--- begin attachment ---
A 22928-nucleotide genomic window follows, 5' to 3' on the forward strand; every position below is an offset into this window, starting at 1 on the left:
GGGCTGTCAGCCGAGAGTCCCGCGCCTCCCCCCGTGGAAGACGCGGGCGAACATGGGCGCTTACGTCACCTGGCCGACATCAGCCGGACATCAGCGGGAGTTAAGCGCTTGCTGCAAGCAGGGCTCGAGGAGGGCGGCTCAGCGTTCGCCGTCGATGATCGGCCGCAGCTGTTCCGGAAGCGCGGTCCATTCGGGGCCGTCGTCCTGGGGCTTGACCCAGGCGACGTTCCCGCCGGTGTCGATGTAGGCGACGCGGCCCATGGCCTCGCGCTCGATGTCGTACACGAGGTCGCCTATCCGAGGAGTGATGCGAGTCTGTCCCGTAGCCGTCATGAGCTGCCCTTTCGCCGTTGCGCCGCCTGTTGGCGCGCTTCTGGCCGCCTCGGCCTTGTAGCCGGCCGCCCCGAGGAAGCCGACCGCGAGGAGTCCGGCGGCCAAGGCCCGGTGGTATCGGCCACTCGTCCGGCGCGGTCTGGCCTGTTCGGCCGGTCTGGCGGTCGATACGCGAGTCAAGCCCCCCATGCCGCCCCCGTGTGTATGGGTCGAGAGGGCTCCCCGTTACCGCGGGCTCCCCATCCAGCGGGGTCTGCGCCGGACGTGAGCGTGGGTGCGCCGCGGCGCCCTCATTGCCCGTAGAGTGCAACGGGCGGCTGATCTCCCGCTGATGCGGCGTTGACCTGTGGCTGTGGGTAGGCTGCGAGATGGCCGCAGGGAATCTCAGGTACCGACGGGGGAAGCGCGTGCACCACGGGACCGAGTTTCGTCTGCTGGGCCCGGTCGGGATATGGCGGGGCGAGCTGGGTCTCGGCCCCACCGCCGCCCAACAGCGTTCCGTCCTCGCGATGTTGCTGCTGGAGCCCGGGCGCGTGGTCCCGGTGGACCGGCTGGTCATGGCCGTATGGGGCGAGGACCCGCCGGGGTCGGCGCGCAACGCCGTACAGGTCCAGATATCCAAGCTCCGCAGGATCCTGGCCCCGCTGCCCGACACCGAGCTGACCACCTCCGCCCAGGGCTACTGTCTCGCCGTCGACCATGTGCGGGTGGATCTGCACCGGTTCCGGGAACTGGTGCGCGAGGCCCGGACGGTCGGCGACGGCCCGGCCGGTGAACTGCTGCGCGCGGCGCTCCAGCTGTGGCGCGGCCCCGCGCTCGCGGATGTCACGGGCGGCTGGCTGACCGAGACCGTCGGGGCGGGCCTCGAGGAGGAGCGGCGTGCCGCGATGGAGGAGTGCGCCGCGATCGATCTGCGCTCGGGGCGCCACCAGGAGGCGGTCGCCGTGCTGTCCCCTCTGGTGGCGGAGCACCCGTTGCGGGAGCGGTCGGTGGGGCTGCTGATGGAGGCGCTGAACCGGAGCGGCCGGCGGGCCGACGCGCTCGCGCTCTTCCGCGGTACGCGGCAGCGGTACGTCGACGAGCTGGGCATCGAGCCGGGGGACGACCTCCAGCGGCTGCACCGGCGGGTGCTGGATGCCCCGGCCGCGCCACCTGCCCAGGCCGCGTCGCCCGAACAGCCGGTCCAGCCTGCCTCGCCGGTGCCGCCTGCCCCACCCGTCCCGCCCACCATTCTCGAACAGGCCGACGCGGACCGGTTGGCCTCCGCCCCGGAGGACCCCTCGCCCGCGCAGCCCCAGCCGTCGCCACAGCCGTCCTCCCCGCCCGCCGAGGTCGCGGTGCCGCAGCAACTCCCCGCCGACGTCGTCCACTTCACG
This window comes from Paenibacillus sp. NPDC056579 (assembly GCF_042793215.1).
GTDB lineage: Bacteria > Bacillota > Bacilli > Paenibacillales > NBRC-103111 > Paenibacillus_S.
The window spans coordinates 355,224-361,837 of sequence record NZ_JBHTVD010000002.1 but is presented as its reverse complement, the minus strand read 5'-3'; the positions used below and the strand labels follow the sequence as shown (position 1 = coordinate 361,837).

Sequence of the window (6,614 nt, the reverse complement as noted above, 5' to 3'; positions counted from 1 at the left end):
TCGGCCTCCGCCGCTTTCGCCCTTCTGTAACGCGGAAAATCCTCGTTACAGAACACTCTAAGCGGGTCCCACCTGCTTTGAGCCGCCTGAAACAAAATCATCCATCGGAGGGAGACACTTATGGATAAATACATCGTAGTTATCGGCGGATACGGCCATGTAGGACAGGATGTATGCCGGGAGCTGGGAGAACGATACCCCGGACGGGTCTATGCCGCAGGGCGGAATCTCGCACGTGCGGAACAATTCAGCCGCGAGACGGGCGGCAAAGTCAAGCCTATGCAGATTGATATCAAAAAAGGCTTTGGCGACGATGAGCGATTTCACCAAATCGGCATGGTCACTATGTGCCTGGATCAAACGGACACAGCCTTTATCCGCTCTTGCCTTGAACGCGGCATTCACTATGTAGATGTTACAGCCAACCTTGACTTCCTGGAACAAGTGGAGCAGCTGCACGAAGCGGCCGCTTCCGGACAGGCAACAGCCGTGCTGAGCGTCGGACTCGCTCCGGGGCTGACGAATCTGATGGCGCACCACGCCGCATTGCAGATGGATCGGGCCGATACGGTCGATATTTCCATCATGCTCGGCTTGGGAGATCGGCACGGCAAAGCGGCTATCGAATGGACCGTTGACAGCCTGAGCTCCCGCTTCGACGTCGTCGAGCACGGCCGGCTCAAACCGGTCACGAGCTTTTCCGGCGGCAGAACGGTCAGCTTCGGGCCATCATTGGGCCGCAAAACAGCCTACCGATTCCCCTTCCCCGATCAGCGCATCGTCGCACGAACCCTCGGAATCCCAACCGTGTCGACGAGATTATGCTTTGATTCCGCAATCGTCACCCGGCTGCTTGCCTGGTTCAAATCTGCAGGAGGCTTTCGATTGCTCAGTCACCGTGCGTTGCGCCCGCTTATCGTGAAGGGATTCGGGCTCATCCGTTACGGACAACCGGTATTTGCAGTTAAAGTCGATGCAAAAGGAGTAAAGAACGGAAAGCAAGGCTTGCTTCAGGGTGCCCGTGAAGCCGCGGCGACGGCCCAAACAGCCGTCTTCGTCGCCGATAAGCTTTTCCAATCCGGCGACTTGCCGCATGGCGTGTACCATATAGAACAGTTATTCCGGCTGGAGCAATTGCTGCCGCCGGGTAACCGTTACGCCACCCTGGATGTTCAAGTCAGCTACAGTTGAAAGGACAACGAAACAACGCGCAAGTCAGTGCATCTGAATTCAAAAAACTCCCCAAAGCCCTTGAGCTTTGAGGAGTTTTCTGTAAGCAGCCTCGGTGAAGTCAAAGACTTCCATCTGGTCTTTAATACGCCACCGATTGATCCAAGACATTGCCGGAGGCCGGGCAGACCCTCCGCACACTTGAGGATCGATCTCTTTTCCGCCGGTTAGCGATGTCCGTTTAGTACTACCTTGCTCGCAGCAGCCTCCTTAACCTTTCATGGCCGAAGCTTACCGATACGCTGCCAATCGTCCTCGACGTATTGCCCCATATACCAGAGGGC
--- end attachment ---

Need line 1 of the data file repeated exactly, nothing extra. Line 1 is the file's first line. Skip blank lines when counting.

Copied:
A 22928-nucleotide genomic window follows, 5' to 3' on the forward strand; every position below is an offset into this window, starting at 1 on the left: